The Plant Hunter by Cassandra Leah Quave

  • Post published:01/17/2022
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The Plant Hunter by Cassandra Leah Quave

The Plant Hunter  – A Scientist’s Quest for Nature’s Next Medicines  (Viking-Penguin)  is an fascinating book, coming as it  does in these two years of a pandemic. We  have had doctors and scientists  working to find a cure for COVID-19 and now for variants like Omicron. We do not get to see how the scientists work, but in her book Cassandra Leah Quaves provides great stories and information as well as about her life as a plant hunter, searching  for plants that will heal. (more…)

The New Pie – Modern Techniques for Classic American Dessert

  • Post published:01/11/2022
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The New Pie – Modern Techniques

Christmas brought me wonderful gifts – one of them being a big book of The New Pie: Modern Techniques for the Classic American Dessert. So far I have only made one pie from this book. My pie, Spiced Apple Cider is from the New Fruit Pies category, and there are many beautiful pies to make. (more…)

2022 New Year Beginning in Shades of Green

  • Post published:01/01/2022
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Creeping Thyme – Green

Winter is here, but that doesn’t mean that there is no  color in the garden. My garden is still very green. I walked through this morning and I could admire many green plants like this green creeping thyme. It grows in a small herb bed next to  the house. (more…)

Christmas Books from Hope to A Promised Land

  • Post published:12/26/2021
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The Book of Hope by Goodall and Abrams

Books are my favorite gift and this Christmas I acquired lots of reading. The Book of HOPE by Jane Goodall  and Douglas Abrams – with Gail Hudson is one. We all know about Jane Goodall and her work with chimpanzees, but there is more to her work than that. Goodall, now age 87, is considered the world’s most famous naturalist, and her concerns are not only with animals. In The Book of Hope she focuses on ‘Four Reasons of Hope – (more…)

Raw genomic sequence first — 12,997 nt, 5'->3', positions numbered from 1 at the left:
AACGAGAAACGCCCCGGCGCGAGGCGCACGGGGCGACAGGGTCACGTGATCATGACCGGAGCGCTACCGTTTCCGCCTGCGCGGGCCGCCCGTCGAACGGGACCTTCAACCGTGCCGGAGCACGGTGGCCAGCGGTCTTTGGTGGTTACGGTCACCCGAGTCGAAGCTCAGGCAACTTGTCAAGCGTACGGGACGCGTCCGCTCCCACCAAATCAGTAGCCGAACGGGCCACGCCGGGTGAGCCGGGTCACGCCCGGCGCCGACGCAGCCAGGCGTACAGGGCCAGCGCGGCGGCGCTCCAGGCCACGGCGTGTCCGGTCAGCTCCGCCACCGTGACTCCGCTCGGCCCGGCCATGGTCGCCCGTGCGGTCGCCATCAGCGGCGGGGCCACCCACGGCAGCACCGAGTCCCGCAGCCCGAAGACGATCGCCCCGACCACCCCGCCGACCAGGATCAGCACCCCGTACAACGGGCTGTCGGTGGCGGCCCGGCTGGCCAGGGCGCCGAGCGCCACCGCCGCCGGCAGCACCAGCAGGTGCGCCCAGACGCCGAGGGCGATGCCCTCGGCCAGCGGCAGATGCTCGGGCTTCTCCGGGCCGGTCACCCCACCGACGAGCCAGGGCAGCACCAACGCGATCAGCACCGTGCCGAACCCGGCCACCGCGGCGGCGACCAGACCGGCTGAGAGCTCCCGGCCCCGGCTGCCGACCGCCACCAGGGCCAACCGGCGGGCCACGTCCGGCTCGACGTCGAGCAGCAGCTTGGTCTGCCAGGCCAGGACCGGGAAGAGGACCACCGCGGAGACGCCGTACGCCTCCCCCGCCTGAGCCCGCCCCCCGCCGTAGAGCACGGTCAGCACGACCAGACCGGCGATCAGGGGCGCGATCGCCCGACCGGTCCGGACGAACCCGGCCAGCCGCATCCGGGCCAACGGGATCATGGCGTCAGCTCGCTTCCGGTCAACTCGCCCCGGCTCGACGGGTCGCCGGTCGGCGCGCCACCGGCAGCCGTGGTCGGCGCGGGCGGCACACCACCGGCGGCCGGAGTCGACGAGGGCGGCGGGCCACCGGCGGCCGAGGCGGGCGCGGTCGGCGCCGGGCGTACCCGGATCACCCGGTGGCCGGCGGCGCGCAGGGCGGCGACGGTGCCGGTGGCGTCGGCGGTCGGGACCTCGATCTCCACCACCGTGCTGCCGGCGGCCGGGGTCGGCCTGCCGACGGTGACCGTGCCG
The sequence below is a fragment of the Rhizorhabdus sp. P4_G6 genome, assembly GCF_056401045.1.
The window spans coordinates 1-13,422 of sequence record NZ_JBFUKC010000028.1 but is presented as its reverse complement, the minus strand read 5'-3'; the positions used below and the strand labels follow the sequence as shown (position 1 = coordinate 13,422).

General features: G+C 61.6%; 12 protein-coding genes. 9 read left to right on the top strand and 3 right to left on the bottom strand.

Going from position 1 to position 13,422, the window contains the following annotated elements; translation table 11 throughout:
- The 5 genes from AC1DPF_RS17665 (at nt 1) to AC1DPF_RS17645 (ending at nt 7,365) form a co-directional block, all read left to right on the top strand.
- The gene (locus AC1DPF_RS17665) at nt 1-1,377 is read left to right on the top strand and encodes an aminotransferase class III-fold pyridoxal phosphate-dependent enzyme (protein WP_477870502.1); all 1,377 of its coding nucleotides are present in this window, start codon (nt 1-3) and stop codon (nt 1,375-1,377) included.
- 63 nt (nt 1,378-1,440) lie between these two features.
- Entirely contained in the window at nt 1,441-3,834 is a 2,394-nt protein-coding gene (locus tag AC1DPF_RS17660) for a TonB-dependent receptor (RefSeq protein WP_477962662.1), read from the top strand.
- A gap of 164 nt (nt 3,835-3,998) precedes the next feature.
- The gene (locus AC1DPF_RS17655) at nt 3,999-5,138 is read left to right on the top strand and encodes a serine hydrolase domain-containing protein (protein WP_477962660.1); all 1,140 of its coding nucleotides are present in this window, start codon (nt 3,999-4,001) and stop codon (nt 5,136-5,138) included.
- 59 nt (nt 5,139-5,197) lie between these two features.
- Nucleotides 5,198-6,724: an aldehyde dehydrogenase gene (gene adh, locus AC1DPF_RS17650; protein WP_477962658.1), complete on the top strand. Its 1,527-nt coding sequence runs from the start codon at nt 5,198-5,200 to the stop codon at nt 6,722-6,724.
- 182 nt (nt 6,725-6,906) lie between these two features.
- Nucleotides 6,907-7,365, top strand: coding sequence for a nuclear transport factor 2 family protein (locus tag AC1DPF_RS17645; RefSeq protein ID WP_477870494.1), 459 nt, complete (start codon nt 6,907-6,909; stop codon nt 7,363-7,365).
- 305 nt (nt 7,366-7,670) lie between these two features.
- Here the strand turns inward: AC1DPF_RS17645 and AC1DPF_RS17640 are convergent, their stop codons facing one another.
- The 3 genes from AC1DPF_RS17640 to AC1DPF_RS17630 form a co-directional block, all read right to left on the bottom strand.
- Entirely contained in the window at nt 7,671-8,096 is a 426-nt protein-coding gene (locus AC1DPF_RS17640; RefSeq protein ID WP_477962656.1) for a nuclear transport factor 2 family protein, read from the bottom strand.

The Mystery Writers of America Cookbook

  • Post published:12/10/2021
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The Mystery Writers of America Cookbook

During these pandemic years I’ve done a lot  of reading – and a lot of cooking. A dear friend who also likes to read, and cook and eat gave me a marvelous book – an early Christmas gift. O frabjous day! I have already begun planning to make Louise Penny’s Madame Benoit’s Tourtiere, Harlan Coben’s Myron’s Crabmeat Dip, James Patterson’s Grandma’s Killer Chocolate Cake and Lisa Scottoline’s A Tomato Sauce for All Seasons. Cooking and baking is a great way to get through these pandemic days. We have just received the order to put our masks back on. (more…)

Planting of the Family Trees

  • Post published:12/06/2021
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Tracy, Caitlin and Tricia in front of Family Trees

Once I consulted an astrologer. He examined my chart, hesitated and spoke with some puzzlement. “You have your whole family in your hands?” I was stunned. I had just come from a major family reunion and was fully aware of the vast numbers of aunts, uncles,  cousins, spouses and children surrounding me, their lives  leading in a hundred different directions. (more…)

The Days Whittle Down – But There Is Soil to Test

  • Post published:12/01/2021
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Digging for soil test

Before the ground freezes I was determined to get my soil tested.  I think the result will be pretty good because we had to bring in 60 yards or more to create raised beds that would permit good planting spaces. As you all know, our yard/garden is a swamp when there is rain.  If we are  going to have a garden with lots of different plants we need to have good soil for raised beds.   Martin’s Farm ( was a dependable supplier of good soil and compost. (more…)

Berries on Garden Blogger’s Bloom Day – November 15, 2021

  • Post published:11/15/2021
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English Holly

On this Garden Blogger’s Bloom Day I will begin with a familiar English Holly. Very prickery, but beautiful  red berries. Everyone is familiar with English Holly at this time of the year.  However – (more…)

Muscari – Otherwise Named Grape Hyacinths

  • Post published:11/10/2021
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Muscari – otherwise known as Grape Hyacinths   photo November 3, 2021

Three years  ago I planted grape hyacinth bulbs in our new garden. I had never planted Muscari before and didn’t know it’s proper name – or how it would grow. The bulbs bloomed in the spring and I was delighted. The foliage continued after the blooms died, and then died itself in early summer. As  summer progressed I was shocked to see some weedy thing come up. Those shoots grew bigger and bigger and I  thought I must have planted them at the wrong time. I didn’t really pay attention to the notes that came with them. Surely they would be killed by the cold over the winter. (more…)